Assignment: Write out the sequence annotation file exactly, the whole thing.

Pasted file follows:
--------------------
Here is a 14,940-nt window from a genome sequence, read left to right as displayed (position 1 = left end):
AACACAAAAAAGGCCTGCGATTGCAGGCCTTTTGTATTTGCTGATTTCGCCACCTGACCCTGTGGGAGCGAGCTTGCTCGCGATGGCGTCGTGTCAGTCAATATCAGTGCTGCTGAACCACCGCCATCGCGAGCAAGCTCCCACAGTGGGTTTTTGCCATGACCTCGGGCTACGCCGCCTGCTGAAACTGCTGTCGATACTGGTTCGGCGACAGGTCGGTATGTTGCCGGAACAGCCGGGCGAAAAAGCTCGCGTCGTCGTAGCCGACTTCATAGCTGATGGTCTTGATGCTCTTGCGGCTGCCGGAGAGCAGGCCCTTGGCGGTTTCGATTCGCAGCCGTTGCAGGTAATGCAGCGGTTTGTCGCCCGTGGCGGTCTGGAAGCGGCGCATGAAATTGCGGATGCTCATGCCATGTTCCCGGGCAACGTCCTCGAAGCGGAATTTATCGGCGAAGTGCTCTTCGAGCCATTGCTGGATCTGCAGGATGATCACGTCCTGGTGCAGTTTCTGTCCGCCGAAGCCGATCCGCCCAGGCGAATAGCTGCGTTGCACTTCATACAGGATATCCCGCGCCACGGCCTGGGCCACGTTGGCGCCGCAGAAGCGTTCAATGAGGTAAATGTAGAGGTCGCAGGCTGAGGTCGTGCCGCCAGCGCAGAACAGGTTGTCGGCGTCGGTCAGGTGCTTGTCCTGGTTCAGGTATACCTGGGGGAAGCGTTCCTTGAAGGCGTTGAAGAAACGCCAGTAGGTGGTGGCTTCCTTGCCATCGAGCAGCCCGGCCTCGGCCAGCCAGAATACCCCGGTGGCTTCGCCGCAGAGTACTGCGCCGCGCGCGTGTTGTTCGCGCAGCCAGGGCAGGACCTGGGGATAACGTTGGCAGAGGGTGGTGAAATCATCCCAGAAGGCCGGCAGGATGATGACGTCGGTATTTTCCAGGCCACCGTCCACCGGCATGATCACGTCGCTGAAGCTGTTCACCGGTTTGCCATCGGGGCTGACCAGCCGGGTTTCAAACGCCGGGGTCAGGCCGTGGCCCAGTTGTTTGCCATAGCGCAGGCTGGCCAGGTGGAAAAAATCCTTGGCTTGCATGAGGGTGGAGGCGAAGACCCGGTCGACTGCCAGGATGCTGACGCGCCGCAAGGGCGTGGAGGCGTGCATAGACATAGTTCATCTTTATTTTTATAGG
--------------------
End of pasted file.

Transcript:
Here is a 14,940-nt window from a genome sequence, read left to right as displayed (position 1 = left end):
AACACAAAAAAGGCCTGCGATTGCAGGCCTTTTGTATTTGCTGATTTCGCCACCTGACCCTGTGGGAGCGAGCTTGCTCGCGATGGCGTCGTGTCAGTCAATATCAGTGCTGCTGAACCACCGCCATCGCGAGCAAGCTCCCACAGTGGGTTTTTGCCATGACCTCGGGCTACGCCGCCTGCTGAAACTGCTGTCGATACTGGTTCGGCGACAGGTCGGTATGTTGCCGGAACAGCCGGGCGAAAAAGCTCGCGTCGTCGTAGCCGACTTCATAGCTGATGGTCTTGATGCTCTTGCGGCTGCCGGAGAGCAGGCCCTTGGCGGTTTCGATTCGCAGCCGTTGCAGGTAATGCAGCGGTTTGTCGCCCGTGGCGGTCTGGAAGCGGCGCATGAAATTGCGGATGCTCATGCCATGTTCCCGGGCAACGTCCTCGAAGCGGAATTTATCGGCGAAGTGCTCTTCGAGCCATTGCTGGATCTGCAGGATGATCACGTCCTGGTGCAGTTTCTGTCCGCCGAAGCCGATCCGCCCAGGCGAATAGCTGCGTTGCACTTCATACAGGATATCCCGCGCCACGGCCTGGGCCACGTTGGCGCCGCAGAAGCGTTCAATGAGGTAAATGTAGAGGTCGCAGGCTGAGGTCGTGCCGCCAGCGCAGAACAGGTTGTCGGCGTCGGTCAGGTGCTTGTCCTGGTTCAGGTATACCTGGGGGAAGCGTTCCTTGAAGGCGTTGAAGAAACGCCAGTAGGTGGTGGCTTCCTTGCCATCGAGCAGCCCGGCCTCGGCCAGCCAGAATACCCCGGTGGCTTCGCCGCAGAGTACTGCGCCGCGCGCGTGTTGTTCGCGCAGCCAGGGCAGGACCTGGGGATAACGTTGGCAGAGGGTGGTGAAATCATCCCAGAAGGCCGGCAGGATGATGACGTCGGTATTTTCCAGGCCACCGTCCACCGGCATGATCACGTCGCTGAAGCTGTTCACCGGTTTGCCATCGGGGCTGACCAGCCGGGTTTCAAACGCCGGGGTCAGGCCGTGGCCCAGTTGTTTGCCATAGCGCAGGCTGGCCAGGTGGAAAAAATCCTTGGCTTGCATGAGGGTGGAGGCGAAGACCCGGTCGACTGCCAGGATGCTGACGCGCCGCAAGGGCGTGGAGGCGTGCATAGACATAGTTCATCTTTATTTTTATAGG